Cricket Observation

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Today was day two of our minibeasts study, and it was AMAZING! We began with an immersion in minibeast books last week. The kids explored all sorts of books, and we came up with a list of questions that we want to answer over the course of the term. We then had a blast searching for minibeasts out in the yard! (For those who are not Australian, like me, a minibeast is a small invertebrate. So we are learning about spiders, insects, and snails.)

In my excitement for this unit, I took my lovely daughter to a handful of pet shops this weekend to get some “creepy crawlies.” We bought a spiny leaf stick insect, some crickets, and some king mealworms. My students have been thrilled to host these little guys in our classroom over the week, and they love watching them move around their aquariums and listening to the crickets chirp.

Today for our focused lesson we worked with the crickets. I got out a handful of “bug viewers” and put one cricket into each viewer. The bug viewers have some clear plastic areas and some magnified areas, so the kids could get different views. We talked about being kind to the crickets and not shaking or hitting the viewers. I then let the kids observe the crickets.

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I also gave them a Cricket Observation Form, which you are welcome to grab for free! They had to draw their cricket, write an observation, and count the cricket’s body parts. I reminded the kids to draw exactly what they saw, as scientists do. The kids were excited to notice their cricket’s specific features (some crickets had uneven antennae, and one had a broken/missing antennae.)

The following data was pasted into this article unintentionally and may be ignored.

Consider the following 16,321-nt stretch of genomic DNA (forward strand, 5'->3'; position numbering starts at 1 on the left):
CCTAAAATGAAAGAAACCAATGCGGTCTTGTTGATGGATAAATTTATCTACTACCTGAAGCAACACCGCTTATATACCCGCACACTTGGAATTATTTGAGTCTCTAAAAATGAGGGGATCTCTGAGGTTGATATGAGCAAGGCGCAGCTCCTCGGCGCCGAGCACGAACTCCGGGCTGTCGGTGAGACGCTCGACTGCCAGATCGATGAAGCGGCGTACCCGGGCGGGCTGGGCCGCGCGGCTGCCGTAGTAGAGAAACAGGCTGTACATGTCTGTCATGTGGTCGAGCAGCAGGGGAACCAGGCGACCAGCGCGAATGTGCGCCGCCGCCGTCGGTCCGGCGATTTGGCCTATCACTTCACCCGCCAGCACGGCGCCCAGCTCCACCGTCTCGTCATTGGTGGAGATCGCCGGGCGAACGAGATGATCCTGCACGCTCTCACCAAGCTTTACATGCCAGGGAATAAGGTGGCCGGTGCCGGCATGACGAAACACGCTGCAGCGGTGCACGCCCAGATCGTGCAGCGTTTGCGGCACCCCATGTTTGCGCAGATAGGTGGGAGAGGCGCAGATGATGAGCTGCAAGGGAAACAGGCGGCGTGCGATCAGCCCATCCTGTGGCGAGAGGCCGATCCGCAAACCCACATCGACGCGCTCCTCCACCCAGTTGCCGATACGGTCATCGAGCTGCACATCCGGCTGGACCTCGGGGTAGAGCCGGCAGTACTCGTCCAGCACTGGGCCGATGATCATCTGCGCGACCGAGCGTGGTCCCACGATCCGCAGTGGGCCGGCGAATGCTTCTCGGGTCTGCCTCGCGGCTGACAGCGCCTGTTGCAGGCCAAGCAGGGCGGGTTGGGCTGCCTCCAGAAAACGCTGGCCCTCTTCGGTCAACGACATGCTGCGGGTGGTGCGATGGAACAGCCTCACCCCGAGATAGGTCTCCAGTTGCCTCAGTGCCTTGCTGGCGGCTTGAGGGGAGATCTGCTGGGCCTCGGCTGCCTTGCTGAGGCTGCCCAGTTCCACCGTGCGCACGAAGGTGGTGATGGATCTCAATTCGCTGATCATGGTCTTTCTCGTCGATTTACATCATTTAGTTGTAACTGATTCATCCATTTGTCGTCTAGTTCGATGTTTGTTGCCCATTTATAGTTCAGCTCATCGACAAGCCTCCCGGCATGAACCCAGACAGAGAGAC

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After their observation time, we looked up some cricket information to ensure that we had listed the correct number of body parts. We were surprised to discover that crickets have five eyes (according to Cricket Breeding Made Easy). They have two compound eyes, which allow them to see in multiple directions at once, and three simple eyes, which allow them to see light and dark. We also learned that crickets have four wings (one set of fore wings and one set of hind wings.) It was important to follow up their observations with a little fact finding!

We had such fun with our observations! I can’t wait until next week. Don’t forget to grab the free Cricket Observation Form!

2 Responses to Cricket Observation

  1. tanya August 2, 2014 at 11:43 am #

    what a perfect tie-in for the very quiet cricket! :-)